Ethical Innovation in Business and the Economy
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Ethical Innovation in Business and the Economy

  • Studies in TransAtlantic Business Ethics series

Edited by Georges Enderle and Patrick E. Murphy

Innovation has become a buzzword that promises dramatic changes in almost every field of business. Absent from this attention is a serious discussion of the ethical sides of dramatic change. To address this, editors Georges Enderle and Patrick E. Murphy gather a team of experts to fully examine the ethics of innovation within business and the economy in this standout addition to the Studies in TransAtlantic Business Ethics series.
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Chapter 3: Moral capabilities and institutional innovation – an extended transaction cost approach

Thomas Beschorner and Martin Kolmar

Abstract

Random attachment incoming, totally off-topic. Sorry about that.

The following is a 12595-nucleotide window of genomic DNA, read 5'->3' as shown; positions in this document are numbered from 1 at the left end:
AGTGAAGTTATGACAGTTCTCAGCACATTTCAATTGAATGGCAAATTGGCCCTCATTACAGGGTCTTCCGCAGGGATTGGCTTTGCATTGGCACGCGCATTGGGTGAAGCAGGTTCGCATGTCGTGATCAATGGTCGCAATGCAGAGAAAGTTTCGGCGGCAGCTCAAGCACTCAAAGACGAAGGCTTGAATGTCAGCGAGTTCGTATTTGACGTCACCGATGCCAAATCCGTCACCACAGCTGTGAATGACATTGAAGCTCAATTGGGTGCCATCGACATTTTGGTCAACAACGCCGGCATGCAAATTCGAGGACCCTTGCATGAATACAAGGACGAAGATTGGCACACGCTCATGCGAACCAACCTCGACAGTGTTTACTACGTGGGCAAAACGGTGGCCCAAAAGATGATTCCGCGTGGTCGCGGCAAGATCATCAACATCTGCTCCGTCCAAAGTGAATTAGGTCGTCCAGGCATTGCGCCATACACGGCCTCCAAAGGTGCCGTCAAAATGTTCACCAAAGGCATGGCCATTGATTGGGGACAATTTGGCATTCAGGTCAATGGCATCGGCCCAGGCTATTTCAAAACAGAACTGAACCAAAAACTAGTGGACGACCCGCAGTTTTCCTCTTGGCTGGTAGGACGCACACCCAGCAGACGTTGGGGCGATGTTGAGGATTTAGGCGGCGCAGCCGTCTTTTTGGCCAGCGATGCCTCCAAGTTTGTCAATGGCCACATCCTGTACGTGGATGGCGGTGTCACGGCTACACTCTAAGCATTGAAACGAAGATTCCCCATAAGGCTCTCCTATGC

When facing complex ethical problems, assigning responsibility is a difficult undertaking with far-reaching consequences. Chapter 3 by Thomas Beschorner and Martin Kolmar addresses this foundational issue by arguing for a multilevel approach that rejects this either/or thinking of moral actions versus institutions. It proposes using an extended transaction cost approach (inspired by economics) in order to determine a fair sharing of moral responsibilities among individual and organizational actors and social institutions. As moral agency and institutions are interdependent – which is obvious from a dynamic perspective – they not only shape but also are shaped by each other. This multilevel approach implies that governance is important at each level and requires coordination to address complex ethical problems.

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